All of this is very interesting. You know , um, I, I know that we often refer to healthcare like education as a public good, which really means, you know, it doesn't serve just the individual who becomes healthy, but it also sort of reaches out and touches the lives of the community. A healthy person would mean more productive lives would mean, you know, more benefits to the, the family they live with or the community they live with. So if you're going to elevate the health of the racial minorities, it's going to elevate, it's sort of going to raise the, the boat altogether. Everybody's going to benefit from it. Uh , at least that's how I feel. So this was really fascinating conversation, Dawn . Um, do you have any closing remarks for, for our listeners?

Speaker 3:

I just wanted to say on that comment, David R. Williams out of Harvard said something very similar that the system that we have also places an upper limit on health for white people, right? So what you are saying is absolutely true. You know, a system that benefits some is gonna be , it's gonna benefit all of us, right? We can all benefit from better working conditions, from, from a better education system, from better transportation, from more equitable access to healthcare . So I , you know, I, I hope all of these messages, or at least some of them resonate with , um, with listeners of this podcast. And I would say, you know, I hope that you hear this, and then you take the opportunity to go out and look for additional resources that can help to shed light on, on some of the historical , um, injustices that have existed, that have led us to where we are today. Um, but also really to take time to look at strategies. I mean, there are, there are solutions out there and it's up to us to take initiative to, to lead and implement them.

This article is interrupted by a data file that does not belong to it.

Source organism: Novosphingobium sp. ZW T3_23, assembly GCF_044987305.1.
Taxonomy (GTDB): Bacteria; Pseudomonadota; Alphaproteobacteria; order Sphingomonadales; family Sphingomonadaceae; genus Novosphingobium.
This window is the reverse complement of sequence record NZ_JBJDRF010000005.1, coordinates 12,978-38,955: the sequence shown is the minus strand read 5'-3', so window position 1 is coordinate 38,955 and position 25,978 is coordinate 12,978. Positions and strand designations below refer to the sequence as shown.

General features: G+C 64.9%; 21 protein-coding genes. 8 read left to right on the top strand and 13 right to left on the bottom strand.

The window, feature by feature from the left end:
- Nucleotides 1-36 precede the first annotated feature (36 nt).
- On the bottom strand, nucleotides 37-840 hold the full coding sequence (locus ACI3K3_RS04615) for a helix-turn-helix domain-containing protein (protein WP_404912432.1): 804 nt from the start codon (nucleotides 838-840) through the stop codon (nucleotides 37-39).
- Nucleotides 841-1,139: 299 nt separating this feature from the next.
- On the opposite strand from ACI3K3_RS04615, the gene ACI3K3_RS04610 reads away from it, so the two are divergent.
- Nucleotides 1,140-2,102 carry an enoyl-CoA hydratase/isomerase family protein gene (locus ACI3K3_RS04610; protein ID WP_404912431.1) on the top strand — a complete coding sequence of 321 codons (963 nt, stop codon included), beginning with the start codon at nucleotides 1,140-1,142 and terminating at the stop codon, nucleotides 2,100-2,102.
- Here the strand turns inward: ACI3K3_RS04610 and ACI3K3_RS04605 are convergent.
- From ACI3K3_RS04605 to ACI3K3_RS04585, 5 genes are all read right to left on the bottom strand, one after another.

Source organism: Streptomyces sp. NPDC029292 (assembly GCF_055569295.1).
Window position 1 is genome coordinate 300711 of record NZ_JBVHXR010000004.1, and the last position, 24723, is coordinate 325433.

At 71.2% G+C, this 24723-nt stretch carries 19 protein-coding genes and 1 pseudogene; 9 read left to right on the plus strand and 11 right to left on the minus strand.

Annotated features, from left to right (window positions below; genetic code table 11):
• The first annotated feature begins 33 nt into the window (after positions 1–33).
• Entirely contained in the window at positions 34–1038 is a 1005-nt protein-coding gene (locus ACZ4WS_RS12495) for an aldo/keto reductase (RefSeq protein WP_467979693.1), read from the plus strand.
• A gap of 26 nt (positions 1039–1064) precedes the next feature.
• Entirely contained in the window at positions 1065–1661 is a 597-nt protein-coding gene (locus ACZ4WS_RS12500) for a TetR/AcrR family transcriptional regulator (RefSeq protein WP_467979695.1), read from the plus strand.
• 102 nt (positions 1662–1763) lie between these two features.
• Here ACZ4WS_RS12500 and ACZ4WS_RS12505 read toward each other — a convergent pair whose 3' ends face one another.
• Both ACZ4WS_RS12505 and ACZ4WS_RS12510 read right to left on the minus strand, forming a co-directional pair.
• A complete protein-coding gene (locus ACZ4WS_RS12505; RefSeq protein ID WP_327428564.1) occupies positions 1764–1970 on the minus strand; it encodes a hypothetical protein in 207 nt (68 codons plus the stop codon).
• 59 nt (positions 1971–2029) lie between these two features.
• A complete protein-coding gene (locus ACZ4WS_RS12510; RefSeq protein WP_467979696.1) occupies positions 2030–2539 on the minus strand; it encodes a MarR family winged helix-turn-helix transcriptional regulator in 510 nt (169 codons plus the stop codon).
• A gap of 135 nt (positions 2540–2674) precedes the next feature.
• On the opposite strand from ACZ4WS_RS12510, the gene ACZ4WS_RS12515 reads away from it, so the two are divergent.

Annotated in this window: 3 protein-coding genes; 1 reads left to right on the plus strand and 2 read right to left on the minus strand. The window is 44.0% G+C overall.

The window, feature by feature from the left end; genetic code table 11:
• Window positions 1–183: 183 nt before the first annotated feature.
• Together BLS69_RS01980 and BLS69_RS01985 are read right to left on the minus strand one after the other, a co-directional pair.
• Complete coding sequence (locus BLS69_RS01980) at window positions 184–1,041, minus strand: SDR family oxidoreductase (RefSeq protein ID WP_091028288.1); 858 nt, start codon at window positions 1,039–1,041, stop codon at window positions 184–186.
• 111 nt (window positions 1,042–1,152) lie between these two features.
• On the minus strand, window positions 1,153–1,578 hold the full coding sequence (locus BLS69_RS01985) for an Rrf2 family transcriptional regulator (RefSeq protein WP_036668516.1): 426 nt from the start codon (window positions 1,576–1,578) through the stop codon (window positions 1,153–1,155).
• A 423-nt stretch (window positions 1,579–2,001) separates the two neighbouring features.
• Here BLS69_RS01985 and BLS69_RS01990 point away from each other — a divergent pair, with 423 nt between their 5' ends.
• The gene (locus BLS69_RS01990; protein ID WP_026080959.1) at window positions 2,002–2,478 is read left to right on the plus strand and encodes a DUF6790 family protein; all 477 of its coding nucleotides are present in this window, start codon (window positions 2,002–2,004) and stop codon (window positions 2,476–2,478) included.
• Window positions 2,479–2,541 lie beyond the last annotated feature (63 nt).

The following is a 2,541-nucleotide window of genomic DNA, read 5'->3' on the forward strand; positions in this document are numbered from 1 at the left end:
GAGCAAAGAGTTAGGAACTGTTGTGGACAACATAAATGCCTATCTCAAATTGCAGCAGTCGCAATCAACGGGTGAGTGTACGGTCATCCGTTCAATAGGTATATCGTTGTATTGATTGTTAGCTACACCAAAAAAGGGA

Speaker 2:

Well, this has been fascinating, Dawn , and I'm so happy that we got a chance to connect on this issue. And thank you so much for your time and your insights. Um, I'm sure our listeners are gonna be very excited to listen to this podcast. Thank you.

Speaker 3:

Thank you so much for the opportunity to be here today. This was, this was a fun chat.